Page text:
Category Archives: family

How We Honor Our Heritage

Have you thought about lately what you do with the treasures that others have buried inside you?

Quoting an often remembered parable “The kingdom of heaven is like treasure hidden in a field, which a man found and covered up. Then in his joy he goes and sells all that he has and buys that field.”

My mother’s love language was acts of service. Without any conscious purpose I have spent the majority of my life pursuing the following professions, military, police, and education. All of which gave me opportunities to help, protect, and cultivate. Now I’m taking the time to consider what it means to be my mother’s son.

One of her defining traits was fostering. Her grandmother showed her what that meant while raising her from infancy. As a child my mother practiced it with her cousins. As an adult she continued it with coworkers, friends and acquaintances throughout her life.

I am humbled by the daily experience where I engage in the same fostering my mother once did. This manifests as a cherished memory now. One I welcome with warm embrace. Thankfully, I have powerfully available visual cues to remind me of how my mother’s spirit remains present in her absence.

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It occurs to me that similar expressions will be born out in her other children, grandchildren, and those others whom she endowed with her loving legacy. There is a good sized list. My hope is that in the days ahead that we live without her, each of us still recognize how we operate as an extension of the seeds she planted within us.

What about you? Who do you think about? What do you remember? What do you see in your life that must have come from them? Will the idea of honoring the heritage they passed on to you bring you peace, comfort, or assurance? Will it bring healing and restoration? Will it help you bury your treasures in the right fields?

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Summer Travel

One of the benefits of travel is the experience of nature at its best.  The majesty of the sights, sounds, and feelings from sun, wind, and water.  Nothing compares.

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An example of this: The hike to Stewart Falls in Sundance, Utah.

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The location can be reached only on foot.

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You can then appreciate the reward for your effort, and the fulfillment of your anticipation.

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About 4 miles long, by setting your own pace most can make it.

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And you can bring your dog for added fun.

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Documentary: Mister Rogers’ Neighborhood, starring Fred Rogers

Won’t You Be My Neighbor? Megyn Kelly TODAY

Documentary of Mister Rogers’ Neighborhood, starring Fred Rogers

The film portrays the relationship between the educational children’s public television series Mister Roger’s Neighborhood (1968-2001), and its creator, writer, composer, and host, Fred Rogers.

The message of the show was simple. However the substance of the show was very deep and highly complex. A subtle irony associated with it developed around the observation that for some, the simplicity of the program may have masked the inherent brilliance from them. So they failed to appreciate the true value it had for children.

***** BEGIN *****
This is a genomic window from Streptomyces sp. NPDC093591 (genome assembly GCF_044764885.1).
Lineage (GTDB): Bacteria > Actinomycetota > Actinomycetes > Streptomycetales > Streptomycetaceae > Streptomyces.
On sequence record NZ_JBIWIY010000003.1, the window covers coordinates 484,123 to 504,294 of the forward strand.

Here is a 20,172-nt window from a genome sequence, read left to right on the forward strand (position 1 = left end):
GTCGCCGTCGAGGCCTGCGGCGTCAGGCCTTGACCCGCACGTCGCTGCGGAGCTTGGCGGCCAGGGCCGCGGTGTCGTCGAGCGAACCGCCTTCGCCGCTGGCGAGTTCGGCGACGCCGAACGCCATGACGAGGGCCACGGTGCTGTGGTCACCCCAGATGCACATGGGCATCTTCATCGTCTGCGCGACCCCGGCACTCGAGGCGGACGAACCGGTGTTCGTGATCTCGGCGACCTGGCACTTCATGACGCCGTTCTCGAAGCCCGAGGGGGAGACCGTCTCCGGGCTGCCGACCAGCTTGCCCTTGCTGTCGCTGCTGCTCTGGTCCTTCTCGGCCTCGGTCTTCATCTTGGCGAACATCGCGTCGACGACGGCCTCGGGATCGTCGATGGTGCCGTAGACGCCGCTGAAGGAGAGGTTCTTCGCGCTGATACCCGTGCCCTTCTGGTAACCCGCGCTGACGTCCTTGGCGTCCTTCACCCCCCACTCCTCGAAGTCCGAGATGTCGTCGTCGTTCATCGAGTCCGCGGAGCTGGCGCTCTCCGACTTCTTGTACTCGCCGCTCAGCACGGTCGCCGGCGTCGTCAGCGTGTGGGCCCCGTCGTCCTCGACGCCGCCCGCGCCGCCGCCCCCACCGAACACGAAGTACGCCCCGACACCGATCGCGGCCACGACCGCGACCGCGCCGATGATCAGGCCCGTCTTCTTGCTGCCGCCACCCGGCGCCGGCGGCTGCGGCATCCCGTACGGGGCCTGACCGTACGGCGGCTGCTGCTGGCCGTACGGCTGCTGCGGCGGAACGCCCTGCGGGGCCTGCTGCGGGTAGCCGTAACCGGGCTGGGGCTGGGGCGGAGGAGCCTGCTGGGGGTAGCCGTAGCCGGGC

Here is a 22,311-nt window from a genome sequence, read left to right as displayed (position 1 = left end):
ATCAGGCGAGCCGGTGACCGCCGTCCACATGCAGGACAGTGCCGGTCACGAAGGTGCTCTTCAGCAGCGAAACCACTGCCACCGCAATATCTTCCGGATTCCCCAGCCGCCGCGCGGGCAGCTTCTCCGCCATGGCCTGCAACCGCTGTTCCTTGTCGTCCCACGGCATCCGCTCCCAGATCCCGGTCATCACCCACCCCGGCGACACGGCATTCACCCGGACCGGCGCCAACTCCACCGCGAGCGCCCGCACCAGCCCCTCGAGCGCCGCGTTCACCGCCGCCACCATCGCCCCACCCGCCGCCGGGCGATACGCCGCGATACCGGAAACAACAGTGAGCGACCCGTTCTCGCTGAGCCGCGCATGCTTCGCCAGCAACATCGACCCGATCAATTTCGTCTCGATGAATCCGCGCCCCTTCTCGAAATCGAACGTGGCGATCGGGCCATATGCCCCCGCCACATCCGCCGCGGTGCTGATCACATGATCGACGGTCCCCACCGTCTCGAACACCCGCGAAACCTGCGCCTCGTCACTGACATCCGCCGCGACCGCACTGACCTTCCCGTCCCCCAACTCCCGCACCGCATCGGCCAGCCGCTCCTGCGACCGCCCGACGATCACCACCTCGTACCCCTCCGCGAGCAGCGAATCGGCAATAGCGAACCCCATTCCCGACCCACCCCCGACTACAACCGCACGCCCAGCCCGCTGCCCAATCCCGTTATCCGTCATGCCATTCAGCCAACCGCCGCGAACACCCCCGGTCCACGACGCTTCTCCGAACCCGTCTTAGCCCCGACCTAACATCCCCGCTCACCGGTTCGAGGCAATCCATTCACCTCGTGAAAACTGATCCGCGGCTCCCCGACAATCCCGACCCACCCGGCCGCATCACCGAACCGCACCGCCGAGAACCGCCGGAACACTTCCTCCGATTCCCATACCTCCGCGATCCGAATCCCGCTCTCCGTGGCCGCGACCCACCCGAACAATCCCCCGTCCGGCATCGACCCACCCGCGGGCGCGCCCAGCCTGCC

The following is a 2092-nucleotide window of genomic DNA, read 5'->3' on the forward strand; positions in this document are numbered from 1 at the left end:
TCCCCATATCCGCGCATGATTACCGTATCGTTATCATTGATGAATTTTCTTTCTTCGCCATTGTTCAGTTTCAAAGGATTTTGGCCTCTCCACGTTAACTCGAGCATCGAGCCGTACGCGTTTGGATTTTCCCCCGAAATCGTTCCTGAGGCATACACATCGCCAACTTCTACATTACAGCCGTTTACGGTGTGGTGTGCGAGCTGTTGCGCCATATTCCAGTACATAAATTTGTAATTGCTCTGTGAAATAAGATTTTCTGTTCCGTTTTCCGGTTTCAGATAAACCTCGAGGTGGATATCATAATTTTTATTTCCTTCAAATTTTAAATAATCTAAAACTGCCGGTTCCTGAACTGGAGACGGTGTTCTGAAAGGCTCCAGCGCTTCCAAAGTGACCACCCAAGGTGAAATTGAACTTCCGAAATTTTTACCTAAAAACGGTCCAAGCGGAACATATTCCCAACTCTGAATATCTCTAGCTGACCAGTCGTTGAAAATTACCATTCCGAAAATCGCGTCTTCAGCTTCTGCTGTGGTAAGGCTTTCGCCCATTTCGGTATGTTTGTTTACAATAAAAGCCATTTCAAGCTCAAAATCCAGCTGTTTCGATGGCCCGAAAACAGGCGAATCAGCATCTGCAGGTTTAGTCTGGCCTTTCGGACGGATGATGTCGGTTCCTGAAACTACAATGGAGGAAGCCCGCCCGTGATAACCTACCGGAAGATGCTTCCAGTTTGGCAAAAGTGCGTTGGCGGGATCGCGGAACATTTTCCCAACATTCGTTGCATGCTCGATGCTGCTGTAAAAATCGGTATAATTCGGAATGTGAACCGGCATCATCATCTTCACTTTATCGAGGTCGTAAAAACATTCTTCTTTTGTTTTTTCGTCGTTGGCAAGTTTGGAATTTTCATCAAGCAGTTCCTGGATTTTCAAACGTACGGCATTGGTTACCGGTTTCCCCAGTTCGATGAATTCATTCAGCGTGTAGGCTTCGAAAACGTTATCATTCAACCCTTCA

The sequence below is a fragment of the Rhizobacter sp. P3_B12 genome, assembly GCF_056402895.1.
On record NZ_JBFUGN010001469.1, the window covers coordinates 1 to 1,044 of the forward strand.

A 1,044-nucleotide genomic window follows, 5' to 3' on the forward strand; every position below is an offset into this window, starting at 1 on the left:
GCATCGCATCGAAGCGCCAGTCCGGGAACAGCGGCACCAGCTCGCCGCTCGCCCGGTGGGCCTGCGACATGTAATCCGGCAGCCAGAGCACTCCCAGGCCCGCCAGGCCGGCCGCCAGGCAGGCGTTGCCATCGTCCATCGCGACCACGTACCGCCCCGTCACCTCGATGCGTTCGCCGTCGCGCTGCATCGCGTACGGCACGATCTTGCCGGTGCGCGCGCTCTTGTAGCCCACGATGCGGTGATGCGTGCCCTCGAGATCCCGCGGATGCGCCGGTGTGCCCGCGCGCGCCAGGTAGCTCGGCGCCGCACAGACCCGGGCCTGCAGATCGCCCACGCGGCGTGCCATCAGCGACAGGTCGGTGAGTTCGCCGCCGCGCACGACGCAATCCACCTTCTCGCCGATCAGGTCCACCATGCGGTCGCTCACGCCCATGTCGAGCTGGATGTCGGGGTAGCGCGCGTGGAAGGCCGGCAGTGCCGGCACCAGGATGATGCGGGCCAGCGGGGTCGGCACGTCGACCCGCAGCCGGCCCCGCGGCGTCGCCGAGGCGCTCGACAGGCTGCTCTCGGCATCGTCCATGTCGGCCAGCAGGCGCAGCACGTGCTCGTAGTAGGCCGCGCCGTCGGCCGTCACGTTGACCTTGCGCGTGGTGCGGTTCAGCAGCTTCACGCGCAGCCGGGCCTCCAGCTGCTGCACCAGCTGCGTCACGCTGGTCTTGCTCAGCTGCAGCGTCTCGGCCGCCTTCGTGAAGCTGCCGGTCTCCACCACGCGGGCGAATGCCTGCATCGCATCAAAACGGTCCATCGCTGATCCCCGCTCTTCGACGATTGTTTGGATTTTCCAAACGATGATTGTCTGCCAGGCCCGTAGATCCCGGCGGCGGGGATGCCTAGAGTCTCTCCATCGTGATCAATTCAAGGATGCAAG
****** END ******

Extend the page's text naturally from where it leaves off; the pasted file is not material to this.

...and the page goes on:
I find a parallel with the Biblical account of Jesus of Nazareth. Many of his messages appeared simple on the surface. Yet the substance of what Jesus communicated has astounded countless readers over the generations with its complexity and depth. Personally, I think that the reaction to what Jesus said tells you more about the person who forms their opinion, than it does about Christ. Comparatively, the same applies to Fred Rogers. Your reaction to him and his television show reveals more about you, than it does about the value of Mister Rogers’ Neighborhood.

One of the takeaways for me from the documentary was how important the manner in which Fred Rogers acknowledged the dignity of each individual child was. Another was how selfless his commitment to children seemed to be. And another was the contribution he made to so many lives. There were more for me, but I’m focusing on these three.

Fred Rogers gave his total attention to children. He answered serious questions about life for them. He created an atmosphere where spending time together was more important than mindless humor, and he incorporated music to aid memory, create comfort, and impart joy. His respectful approach was unparalleled, and sadly, has not been replicated to this day.

One unique aspect of Mister Rogers’ Neighborhood is that while other educational programs focused on teaching reading, vocabulary and arithmetic, it focused instead on teaching kids how to think and mature as human beings, how to deal with the realities of life like friendship, responsibility, kindness. I’d imagine every key concept was covered short of income tax. Fred Rogers did this because he cared that TV could harm children if all it gave them was relative garbage (vis a vis the saying ‘garbage in garbage out’). I think it was his Christian calling, which speaks to his belief in practicing what Jesus preached.

He was determined to counter the mindless entertainment forced into homes and provide quality content for the benefit of children, regardless of the challenging circumstances or misguided critics, which often were too many. My favorite part of the film was when Rogers faced off against the U.S. Senate effort to cut funding for public television in order to put the money into the Vietnam War. The documentary is well worth seeing for just that scene alone.